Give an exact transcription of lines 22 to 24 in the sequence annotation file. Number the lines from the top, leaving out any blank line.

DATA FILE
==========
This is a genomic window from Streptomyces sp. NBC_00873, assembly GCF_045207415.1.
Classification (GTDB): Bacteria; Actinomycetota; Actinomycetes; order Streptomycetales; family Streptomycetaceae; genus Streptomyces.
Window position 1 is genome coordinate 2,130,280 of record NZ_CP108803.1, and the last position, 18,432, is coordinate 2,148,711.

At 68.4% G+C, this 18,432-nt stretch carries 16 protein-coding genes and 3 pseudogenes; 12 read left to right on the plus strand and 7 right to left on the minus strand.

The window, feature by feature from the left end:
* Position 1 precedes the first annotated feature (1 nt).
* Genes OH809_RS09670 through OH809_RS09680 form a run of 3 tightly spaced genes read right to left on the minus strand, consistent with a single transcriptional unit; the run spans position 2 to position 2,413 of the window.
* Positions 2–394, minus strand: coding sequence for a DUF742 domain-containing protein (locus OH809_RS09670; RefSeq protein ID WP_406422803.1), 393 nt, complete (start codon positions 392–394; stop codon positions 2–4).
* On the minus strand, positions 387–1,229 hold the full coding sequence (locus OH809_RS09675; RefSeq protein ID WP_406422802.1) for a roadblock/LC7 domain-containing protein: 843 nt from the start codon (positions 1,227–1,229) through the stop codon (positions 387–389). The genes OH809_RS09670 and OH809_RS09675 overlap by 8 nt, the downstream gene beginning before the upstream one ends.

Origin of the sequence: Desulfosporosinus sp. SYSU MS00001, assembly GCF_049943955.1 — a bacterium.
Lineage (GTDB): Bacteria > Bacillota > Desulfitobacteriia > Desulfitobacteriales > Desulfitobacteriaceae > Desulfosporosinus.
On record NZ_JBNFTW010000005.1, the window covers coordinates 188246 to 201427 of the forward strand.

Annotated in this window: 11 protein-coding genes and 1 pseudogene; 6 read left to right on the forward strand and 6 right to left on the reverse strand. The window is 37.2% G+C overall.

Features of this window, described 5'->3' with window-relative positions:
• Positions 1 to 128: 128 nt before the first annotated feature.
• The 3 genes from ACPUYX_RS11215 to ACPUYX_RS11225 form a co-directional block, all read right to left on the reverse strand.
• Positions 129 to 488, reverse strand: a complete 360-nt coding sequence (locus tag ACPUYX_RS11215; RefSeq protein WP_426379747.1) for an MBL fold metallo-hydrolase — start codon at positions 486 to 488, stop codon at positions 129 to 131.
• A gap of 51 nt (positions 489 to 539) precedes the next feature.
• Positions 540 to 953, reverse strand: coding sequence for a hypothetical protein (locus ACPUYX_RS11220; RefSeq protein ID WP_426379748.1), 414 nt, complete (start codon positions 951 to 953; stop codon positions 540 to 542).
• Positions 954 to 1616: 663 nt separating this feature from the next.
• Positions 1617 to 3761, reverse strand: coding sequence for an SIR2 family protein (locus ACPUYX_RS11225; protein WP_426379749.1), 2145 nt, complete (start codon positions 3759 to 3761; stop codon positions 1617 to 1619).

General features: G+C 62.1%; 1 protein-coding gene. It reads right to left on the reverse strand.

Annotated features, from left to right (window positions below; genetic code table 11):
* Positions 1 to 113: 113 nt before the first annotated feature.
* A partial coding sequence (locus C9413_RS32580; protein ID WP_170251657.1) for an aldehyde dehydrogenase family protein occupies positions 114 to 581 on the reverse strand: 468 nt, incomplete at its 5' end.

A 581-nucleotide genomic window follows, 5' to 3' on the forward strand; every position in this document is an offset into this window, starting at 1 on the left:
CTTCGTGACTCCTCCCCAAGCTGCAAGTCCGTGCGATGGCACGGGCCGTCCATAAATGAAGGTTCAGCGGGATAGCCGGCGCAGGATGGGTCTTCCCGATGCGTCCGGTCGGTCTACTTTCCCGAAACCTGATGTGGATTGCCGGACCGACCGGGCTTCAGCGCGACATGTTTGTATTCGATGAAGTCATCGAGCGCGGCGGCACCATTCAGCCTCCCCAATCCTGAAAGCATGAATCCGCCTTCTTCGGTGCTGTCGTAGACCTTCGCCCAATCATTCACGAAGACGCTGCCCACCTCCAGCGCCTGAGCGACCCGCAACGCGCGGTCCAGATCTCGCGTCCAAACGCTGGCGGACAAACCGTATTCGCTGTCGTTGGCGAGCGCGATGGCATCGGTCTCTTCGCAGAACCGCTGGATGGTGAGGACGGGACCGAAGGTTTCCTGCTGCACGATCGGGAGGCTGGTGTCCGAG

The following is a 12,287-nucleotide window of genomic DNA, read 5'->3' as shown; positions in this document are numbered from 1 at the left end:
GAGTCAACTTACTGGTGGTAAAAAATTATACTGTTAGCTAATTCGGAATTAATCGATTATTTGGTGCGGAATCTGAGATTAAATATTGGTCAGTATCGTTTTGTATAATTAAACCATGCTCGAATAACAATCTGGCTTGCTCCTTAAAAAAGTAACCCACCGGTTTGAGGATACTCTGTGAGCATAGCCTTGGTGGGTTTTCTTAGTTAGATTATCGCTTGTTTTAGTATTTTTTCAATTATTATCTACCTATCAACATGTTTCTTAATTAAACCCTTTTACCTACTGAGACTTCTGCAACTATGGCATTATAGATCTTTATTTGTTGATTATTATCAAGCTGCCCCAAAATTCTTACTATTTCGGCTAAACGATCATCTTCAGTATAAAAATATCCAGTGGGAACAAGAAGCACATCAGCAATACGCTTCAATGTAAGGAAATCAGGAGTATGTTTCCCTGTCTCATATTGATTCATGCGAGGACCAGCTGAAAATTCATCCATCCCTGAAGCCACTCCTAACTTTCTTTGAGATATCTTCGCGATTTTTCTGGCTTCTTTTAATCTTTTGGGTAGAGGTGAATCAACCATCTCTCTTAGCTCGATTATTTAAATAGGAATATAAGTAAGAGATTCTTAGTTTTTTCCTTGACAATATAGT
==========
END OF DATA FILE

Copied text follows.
General features: G+C 62.1%; 1 protein-coding gene. It reads right to left on the reverse strand.

Annotated features, from left to right (window positions below; genetic code table 11):
* Positions 1 to 113: 113 nt before the first annotated feature.